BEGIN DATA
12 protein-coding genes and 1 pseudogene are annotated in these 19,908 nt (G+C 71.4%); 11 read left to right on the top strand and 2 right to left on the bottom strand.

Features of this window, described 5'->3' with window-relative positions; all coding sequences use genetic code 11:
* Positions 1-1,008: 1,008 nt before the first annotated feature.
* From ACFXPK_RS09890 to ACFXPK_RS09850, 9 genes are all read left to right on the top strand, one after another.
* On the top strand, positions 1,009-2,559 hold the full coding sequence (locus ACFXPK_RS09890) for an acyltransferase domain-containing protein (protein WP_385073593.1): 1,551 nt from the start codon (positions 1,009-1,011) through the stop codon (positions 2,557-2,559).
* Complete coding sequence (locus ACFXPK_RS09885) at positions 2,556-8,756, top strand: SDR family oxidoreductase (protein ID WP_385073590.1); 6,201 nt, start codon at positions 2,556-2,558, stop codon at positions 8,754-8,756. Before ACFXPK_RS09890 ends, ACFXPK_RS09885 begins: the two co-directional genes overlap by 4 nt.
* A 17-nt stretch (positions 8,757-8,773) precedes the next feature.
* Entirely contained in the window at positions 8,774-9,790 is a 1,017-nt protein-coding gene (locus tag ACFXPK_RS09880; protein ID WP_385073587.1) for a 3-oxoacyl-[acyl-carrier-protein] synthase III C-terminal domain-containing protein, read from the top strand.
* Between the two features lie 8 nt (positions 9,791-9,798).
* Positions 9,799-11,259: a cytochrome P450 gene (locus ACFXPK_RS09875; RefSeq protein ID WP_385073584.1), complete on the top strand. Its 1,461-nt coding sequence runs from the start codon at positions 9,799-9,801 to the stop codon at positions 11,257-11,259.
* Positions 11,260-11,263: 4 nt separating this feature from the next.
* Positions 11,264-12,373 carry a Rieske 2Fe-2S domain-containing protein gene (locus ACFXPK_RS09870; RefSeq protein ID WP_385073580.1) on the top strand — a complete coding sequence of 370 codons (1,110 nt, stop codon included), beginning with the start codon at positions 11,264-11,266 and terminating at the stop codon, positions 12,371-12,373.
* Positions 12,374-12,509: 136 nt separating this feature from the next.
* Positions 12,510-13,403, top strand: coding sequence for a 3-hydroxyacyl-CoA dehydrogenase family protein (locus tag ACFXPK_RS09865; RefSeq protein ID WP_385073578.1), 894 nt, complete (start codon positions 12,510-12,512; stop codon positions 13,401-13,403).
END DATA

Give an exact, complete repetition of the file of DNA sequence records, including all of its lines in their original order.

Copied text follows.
12 protein-coding genes and 1 pseudogene are annotated in these 19,908 nt (G+C 71.4%); 11 read left to right on the top strand and 2 right to left on the bottom strand.

Features of this window, described 5'->3' with window-relative positions; all coding sequences use genetic code 11:
* Positions 1-1,008: 1,008 nt before the first annotated feature.
* From ACFXPK_RS09890 to ACFXPK_RS09850, 9 genes are all read left to right on the top strand, one after another.
* On the top strand, positions 1,009-2,559 hold the full coding sequence (locus ACFXPK_RS09890) for an acyltransferase domain-containing protein (protein WP_385073593.1): 1,551 nt from the start codon (positions 1,009-1,011) through the stop codon (positions 2,557-2,559).
* Complete coding sequence (locus ACFXPK_RS09885) at positions 2,556-8,756, top strand: SDR family oxidoreductase (protein ID WP_385073590.1); 6,201 nt, start codon at positions 2,556-2,558, stop codon at positions 8,754-8,756. Before ACFXPK_RS09890 ends, ACFXPK_RS09885 begins: the two co-directional genes overlap by 4 nt.
* A 17-nt stretch (positions 8,757-8,773) precedes the next feature.
* Entirely contained in the window at positions 8,774-9,790 is a 1,017-nt protein-coding gene (locus tag ACFXPK_RS09880; protein ID WP_385073587.1) for a 3-oxoacyl-[acyl-carrier-protein] synthase III C-terminal domain-containing protein, read from the top strand.
* Between the two features lie 8 nt (positions 9,791-9,798).
* Positions 9,799-11,259: a cytochrome P450 gene (locus ACFXPK_RS09875; RefSeq protein ID WP_385073584.1), complete on the top strand. Its 1,461-nt coding sequence runs from the start codon at positions 9,799-9,801 to the stop codon at positions 11,257-11,259.
* Positions 11,260-11,263: 4 nt separating this feature from the next.
* Positions 11,264-12,373 carry a Rieske 2Fe-2S domain-containing protein gene (locus ACFXPK_RS09870; RefSeq protein ID WP_385073580.1) on the top strand — a complete coding sequence of 370 codons (1,110 nt, stop codon included), beginning with the start codon at positions 11,264-11,266 and terminating at the stop codon, positions 12,371-12,373.
* Positions 12,374-12,509: 136 nt separating this feature from the next.
* Positions 12,510-13,403, top strand: coding sequence for a 3-hydroxyacyl-CoA dehydrogenase family protein (locus tag ACFXPK_RS09865; RefSeq protein ID WP_385073578.1), 894 nt, complete (start codon positions 12,510-12,512; stop codon positions 13,401-13,403).